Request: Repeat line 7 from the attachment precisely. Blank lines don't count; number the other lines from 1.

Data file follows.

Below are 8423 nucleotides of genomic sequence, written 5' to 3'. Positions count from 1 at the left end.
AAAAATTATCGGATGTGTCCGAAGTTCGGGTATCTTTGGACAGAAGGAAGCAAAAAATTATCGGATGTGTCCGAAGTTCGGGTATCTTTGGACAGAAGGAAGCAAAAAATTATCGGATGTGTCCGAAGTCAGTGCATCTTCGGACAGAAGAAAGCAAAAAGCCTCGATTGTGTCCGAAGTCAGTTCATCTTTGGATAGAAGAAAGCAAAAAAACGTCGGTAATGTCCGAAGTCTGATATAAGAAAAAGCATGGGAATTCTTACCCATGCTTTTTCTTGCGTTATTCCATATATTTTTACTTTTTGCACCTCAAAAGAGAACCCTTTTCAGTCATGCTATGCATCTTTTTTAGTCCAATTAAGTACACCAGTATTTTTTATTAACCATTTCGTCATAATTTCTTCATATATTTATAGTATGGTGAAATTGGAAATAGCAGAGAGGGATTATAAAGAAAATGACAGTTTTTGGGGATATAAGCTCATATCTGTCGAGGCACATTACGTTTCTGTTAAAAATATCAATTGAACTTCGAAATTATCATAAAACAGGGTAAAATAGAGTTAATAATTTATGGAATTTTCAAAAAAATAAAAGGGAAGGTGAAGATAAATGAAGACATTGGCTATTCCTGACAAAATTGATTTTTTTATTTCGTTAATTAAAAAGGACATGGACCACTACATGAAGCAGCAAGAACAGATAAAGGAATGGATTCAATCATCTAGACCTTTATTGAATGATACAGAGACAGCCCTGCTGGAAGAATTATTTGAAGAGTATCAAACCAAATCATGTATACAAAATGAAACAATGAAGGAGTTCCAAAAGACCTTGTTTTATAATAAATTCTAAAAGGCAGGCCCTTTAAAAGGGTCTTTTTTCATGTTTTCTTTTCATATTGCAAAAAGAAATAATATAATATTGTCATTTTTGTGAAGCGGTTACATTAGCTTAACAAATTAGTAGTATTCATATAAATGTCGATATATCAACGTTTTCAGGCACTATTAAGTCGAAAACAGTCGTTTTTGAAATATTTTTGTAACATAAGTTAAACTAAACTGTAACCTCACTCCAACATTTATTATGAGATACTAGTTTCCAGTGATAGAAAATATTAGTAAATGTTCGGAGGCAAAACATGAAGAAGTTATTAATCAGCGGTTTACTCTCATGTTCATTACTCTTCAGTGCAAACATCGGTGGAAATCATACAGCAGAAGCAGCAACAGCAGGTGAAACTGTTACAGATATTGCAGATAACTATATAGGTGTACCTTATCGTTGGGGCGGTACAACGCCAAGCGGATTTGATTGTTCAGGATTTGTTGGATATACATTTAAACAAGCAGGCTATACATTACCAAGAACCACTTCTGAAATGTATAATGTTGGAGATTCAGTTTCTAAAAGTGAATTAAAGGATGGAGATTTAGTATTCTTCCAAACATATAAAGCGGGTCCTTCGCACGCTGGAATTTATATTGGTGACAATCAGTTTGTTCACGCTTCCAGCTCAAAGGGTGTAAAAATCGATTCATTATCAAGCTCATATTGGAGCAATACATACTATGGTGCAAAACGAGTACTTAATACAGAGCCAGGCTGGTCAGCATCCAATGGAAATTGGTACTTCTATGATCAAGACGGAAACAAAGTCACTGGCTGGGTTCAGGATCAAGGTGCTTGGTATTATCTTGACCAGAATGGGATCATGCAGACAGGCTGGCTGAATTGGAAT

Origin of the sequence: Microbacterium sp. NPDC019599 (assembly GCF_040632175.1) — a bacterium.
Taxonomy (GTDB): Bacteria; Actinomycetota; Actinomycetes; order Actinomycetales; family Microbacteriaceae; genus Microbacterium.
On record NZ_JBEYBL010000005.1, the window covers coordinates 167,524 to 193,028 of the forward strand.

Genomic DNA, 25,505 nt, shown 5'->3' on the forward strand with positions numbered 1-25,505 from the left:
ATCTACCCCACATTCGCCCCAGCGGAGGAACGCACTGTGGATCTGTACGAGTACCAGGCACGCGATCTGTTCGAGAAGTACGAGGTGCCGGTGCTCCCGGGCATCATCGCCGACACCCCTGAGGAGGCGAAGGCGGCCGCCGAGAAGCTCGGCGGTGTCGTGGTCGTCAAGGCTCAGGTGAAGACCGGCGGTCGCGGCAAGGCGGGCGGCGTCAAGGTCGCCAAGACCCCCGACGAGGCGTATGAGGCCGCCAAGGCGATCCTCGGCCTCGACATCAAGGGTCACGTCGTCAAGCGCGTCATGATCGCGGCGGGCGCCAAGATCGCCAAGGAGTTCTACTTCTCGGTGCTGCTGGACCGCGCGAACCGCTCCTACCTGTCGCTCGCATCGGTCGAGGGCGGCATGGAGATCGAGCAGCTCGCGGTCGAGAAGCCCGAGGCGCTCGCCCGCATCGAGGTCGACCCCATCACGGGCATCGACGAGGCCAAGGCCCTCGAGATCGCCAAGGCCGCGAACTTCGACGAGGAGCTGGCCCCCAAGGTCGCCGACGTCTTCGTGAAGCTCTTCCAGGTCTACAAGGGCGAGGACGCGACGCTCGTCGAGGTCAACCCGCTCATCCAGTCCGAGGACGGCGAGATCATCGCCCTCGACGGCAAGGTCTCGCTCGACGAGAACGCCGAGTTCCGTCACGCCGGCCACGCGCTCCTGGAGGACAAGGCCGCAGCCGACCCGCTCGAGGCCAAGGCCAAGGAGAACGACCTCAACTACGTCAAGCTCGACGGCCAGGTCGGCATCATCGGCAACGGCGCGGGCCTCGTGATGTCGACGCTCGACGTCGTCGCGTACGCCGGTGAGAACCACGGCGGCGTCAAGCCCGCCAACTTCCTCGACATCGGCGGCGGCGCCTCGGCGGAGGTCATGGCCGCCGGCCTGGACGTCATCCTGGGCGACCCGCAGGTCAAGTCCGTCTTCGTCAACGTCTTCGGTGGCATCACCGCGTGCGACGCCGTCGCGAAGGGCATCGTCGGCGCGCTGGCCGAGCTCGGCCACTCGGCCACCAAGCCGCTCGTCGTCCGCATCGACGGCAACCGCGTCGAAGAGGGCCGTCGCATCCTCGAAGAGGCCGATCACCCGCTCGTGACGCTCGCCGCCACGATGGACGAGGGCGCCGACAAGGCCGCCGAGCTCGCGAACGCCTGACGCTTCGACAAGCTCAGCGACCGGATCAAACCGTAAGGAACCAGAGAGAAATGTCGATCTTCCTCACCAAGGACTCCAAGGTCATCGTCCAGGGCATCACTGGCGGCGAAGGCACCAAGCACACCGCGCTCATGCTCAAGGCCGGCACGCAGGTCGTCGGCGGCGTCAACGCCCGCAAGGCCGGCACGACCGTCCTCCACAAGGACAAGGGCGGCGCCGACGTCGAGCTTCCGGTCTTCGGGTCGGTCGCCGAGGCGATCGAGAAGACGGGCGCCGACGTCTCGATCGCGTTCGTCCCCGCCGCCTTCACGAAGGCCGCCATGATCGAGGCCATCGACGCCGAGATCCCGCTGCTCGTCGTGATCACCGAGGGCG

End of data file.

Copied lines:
ATCTACCCCACATTCGCCCCAGCGGAGGAACGCACTGTGGATCTGTACGAGTACCAGGCACGCGATCTGTTCGAGAAGTACGAGGTGCCGGTGCTCCCGGGCATCATCGCCGACACCCCTGAGGAGGCGAAGGCGGCCGCCGAGAAGCTCGGCGGTGTCGTGGTCGTCAAGGCTCAGGTGAAGACCGGCGGTCGCGGCAAGGCGGGCGGCGTCAAGGTCGCCAAGACCCCCGACGAGGCGTATGAGGCCGCCAAGGCGATCCTCGGCCTCGACATCAAGGGTCACGTCGTCAAGCGCGTCATGATCGCGGCGGGCGCCAAGATCGCCAAGGAGTTCTACTTCTCGGTGCTGCTGGACCGCGCGAACCGCTCCTACCTGTCGCTCGCATCGGTCGAGGGCGGCATGGAGATCGAGCAGCTCGCGGTCGAGAAGCCCGAGGCGCTCGCCCGCATCGAGGTCGACCCCATCACGGGCATCGACGAGGCCAAGGCCCTCGAGATCGCCAAGGCCGCGAACTTCGACGAGGAGCTGGCCCCCAAGGTCGCCGACGTCTTCGTGAAGCTCTTCCAGGTCTACAAGGGCGAGGACGCGACGCTCGTCGAGGTCAACCCGCTCATCCAGTCCGAGGACGGCGAGATCATCGCCCTCGACGGCAAGGTCTCGCTCGACGAGAACGCCGAGTTCCGTCACGCCGGCCACGCGCTCCTGGAGGACAAGGCCGCAGCCGACCCGCTCGAGGCCAAGGCCAAGGAGAACGACCTCAACTACGTCAAGCTCGACGGCCAGGTCGGCATCATCGGCAACGGCGCGGGCCTCGTGATGTCGACGCTCGACGTCGTCGCGTACGCCGGTGAGAACCACGGCGGCGTCAAGCCCGCCAACTTCCTCGACATCGGCGGCGGCGCCTCGGCGGAGGTCATGGCCGCCGGCCTGGACGTCATCCTGGGCGACCCGCAGGTCAAGTCCGTCTTCGTCAACGTCTTCGGTGGCATCACCGCGTGCGACGCCGTCGCGAAGGGCATCGTCGGCGCGCTGGCCGAGCTCGGCCACTCGGCCACCAAGCCGCTCGTCGTCCGCATCGACGGCAACCGCGTCGAAGAGGGCCGTCGCATCCTCGAAGAGGCCGATCACCCGCTCGTGACGCTCGCCGCCACGATGGACGAGGGCGCCGACAAGGCCGCCGAGCTCGCGAACGCCTGACGCTTCGACAAGCTCAGCGACCGGATCAAACCGTAAGGAACCAGAGAGAAATGTCGATCTTCCTCACCAAGGACTCCAAGGTCATCGTCCAGGGCATCACTGGCGGCGAAGGCACCAAGCACACCGCGCTCATGCTCAAGGCCGGCACGCAGGTCGTCGGCGGCGTCAACGCCCGCAAGGCCGGCACGACCGTCCTCCACAAGGACAAGGGCGGCGCCGACGTCGAGCTTCCGGTCTTCGGGTCGGTCGCCGAGGCGATCGAGAAGACGGGCGCCGACGTCTCGATCGCGTTCGTCCCCGCCGCCTTCACGAAGGCCGCCATGATCGAGGCCATCGACGCCGAGATCCCGCTGCTCGTCGTGATCACCGAGGGCG